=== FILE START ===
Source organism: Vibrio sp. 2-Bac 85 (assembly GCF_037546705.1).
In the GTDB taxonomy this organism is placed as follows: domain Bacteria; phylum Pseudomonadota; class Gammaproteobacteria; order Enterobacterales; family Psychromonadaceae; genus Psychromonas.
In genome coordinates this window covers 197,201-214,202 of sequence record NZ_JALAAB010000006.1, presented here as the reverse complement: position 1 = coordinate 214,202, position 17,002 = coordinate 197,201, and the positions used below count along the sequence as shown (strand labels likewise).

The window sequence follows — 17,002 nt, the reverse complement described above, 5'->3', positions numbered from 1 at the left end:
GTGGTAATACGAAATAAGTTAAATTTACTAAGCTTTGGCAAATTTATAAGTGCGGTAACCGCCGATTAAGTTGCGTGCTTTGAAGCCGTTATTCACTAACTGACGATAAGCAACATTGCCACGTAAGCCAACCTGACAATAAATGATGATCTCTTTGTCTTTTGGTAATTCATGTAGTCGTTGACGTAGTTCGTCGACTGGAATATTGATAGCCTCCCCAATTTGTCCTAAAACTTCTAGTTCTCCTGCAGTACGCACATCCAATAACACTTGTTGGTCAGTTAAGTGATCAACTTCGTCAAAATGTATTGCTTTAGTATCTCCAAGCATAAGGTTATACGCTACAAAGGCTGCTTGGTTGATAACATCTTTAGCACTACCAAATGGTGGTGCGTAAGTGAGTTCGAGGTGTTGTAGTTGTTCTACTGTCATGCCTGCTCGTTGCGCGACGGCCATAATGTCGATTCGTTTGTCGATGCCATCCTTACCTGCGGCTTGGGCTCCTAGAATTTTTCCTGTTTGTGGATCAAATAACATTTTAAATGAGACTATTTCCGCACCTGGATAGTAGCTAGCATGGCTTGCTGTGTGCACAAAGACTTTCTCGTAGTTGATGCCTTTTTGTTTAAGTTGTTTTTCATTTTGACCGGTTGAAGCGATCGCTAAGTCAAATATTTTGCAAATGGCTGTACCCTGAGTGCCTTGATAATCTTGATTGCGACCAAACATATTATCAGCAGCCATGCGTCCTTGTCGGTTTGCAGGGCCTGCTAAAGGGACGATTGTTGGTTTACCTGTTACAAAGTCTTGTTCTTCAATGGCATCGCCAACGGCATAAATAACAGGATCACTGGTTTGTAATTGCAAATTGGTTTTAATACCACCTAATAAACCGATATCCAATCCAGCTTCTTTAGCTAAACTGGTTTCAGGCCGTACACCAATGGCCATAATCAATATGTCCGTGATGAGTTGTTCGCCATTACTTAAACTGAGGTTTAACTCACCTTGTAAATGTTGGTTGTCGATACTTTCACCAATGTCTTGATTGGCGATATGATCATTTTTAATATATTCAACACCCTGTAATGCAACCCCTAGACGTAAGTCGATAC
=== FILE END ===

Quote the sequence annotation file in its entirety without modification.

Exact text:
Source organism: Vibrio sp. 2-Bac 85 (assembly GCF_037546705.1).
In the GTDB taxonomy this organism is placed as follows: domain Bacteria; phylum Pseudomonadota; class Gammaproteobacteria; order Enterobacterales; family Psychromonadaceae; genus Psychromonas.
In genome coordinates this window covers 197,201-214,202 of sequence record NZ_JALAAB010000006.1, presented here as the reverse complement: position 1 = coordinate 214,202, position 17,002 = coordinate 197,201, and the positions used below count along the sequence as shown (strand labels likewise).

The window sequence follows — 17,002 nt, the reverse complement described above, 5'->3', positions numbered from 1 at the left end:
GTGGTAATACGAAATAAGTTAAATTTACTAAGCTTTGGCAAATTTATAAGTGCGGTAACCGCCGATTAAGTTGCGTGCTTTGAAGCCGTTATTCACTAACTGACGATAAGCAACATTGCCACGTAAGCCAACCTGACAATAAATGATGATCTCTTTGTCTTTTGGTAATTCATGTAGTCGTTGACGTAGTTCGTCGACTGGAATATTGATAGCCTCCCCAATTTGTCCTAAAACTTCTAGTTCTCCTGCAGTACGCACATCCAATAACACTTGTTGGTCAGTTAAGTGATCAACTTCGTCAAAATGTATTGCTTTAGTATCTCCAAGCATAAGGTTATACGCTACAAAGGCTGCTTGGTTGATAACATCTTTAGCACTACCAAATGGTGGTGCGTAAGTGAGTTCGAGGTGTTGTAGTTGTTCTACTGTCATGCCTGCTCGTTGCGCGACGGCCATAATGTCGATTCGTTTGTCGATGCCATCCTTACCTGCGGCTTGGGCTCCTAGAATTTTTCCTGTTTGTGGATCAAATAACATTTTAAATGAGACTATTTCCGCACCTGGATAGTAGCTAGCATGGCTTGCTGTGTGCACAAAGACTTTCTCGTAGTTGATGCCTTTTTGTTTAAGTTGTTTTTCATTTTGACCGGTTGAAGCGATCGCTAAGTCAAATATTTTGCAAATGGCTGTACCCTGAGTGCCTTGATAATCTTGATTGCGACCAAACATATTATCAGCAGCCATGCGTCCTTGTCGGTTTGCAGGGCCTGCTAAAGGGACGATTGTTGGTTTACCTGTTACAAAGTCTTGTTCTTCAATGGCATCGCCAACGGCATAAATAACAGGATCACTGGTTTGTAATTGCAAATTGGTTTTAATACCACCTAATAAACCGATATCCAATCCAGCTTCTTTAGCTAAACTGGTTTCAGGCCGTACACCAATGGCCATAATCAATATGTCCGTGATGAGTTGTTCGCCATTACTTAAACTGAGGTTTAACTCACCTTGTAAATGTTGGTTGTCGATACTTTCACCAATGTCTTGATTGGCGATATGATCATTTTTAATATATTCAACACCCTGTAATGCAACCCCTAGACGTAAGTCGATAC